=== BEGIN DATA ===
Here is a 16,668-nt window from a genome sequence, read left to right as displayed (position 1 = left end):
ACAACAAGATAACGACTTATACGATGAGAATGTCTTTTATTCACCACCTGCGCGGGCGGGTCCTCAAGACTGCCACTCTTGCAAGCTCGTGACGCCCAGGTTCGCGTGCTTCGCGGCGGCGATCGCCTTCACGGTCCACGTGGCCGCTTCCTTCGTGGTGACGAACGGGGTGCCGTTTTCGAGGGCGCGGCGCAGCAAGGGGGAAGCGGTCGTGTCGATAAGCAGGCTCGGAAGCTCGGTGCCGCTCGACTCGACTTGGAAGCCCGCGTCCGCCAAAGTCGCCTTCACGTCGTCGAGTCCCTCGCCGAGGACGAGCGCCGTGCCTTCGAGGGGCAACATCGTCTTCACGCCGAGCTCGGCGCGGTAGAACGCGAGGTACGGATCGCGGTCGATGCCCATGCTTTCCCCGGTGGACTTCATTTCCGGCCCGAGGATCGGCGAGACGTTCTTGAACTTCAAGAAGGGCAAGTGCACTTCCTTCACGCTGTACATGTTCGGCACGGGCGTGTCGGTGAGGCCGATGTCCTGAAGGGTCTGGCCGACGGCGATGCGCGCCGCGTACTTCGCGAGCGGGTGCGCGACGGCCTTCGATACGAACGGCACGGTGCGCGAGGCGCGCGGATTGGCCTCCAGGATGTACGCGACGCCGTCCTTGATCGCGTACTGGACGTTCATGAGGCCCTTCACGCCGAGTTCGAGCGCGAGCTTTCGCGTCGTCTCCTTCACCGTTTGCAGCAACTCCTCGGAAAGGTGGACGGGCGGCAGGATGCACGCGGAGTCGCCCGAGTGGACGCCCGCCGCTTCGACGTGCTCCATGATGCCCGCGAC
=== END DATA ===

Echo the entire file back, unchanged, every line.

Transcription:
Here is a 16,668-nt window from a genome sequence, read left to right as displayed (position 1 = left end):
ACAACAAGATAACGACTTATACGATGAGAATGTCTTTTATTCACCACCTGCGCGGGCGGGTCCTCAAGACTGCCACTCTTGCAAGCTCGTGACGCCCAGGTTCGCGTGCTTCGCGGCGGCGATCGCCTTCACGGTCCACGTGGCCGCTTCCTTCGTGGTGACGAACGGGGTGCCGTTTTCGAGGGCGCGGCGCAGCAAGGGGGAAGCGGTCGTGTCGATAAGCAGGCTCGGAAGCTCGGTGCCGCTCGACTCGACTTGGAAGCCCGCGTCCGCCAAAGTCGCCTTCACGTCGTCGAGTCCCTCGCCGAGGACGAGCGCCGTGCCTTCGAGGGGCAACATCGTCTTCACGCCGAGCTCGGCGCGGTAGAACGCGAGGTACGGATCGCGGTCGATGCCCATGCTTTCCCCGGTGGACTTCATTTCCGGCCCGAGGATCGGCGAGACGTTCTTGAACTTCAAGAAGGGCAAGTGCACTTCCTTCACGCTGTACATGTTCGGCACGGGCGTGTCGGTGAGGCCGATGTCCTGAAGGGTCTGGCCGACGGCGATGCGCGCCGCGTACTTCGCGAGCGGGTGCGCGACGGCCTTCGATACGAACGGCACGGTGCGCGAGGCGCGCGGATTGGCCTCCAGGATGTACGCGACGCCGTCCTTGATCGCGTACTGGACGTTCATGAGGCCCTTCACGCCGAGTTCGAGCGCGAGCTTTCGCGTCGTCTCCTTCACCGTTTGCAGCAACTCCTCGGAAAGGTGGACGGGCGGCAGGATGCACGCGGAGTCGCCCGAGTGGACGCCCGCCGCTTCGACGTGCTCCATGATGCCCGCGAC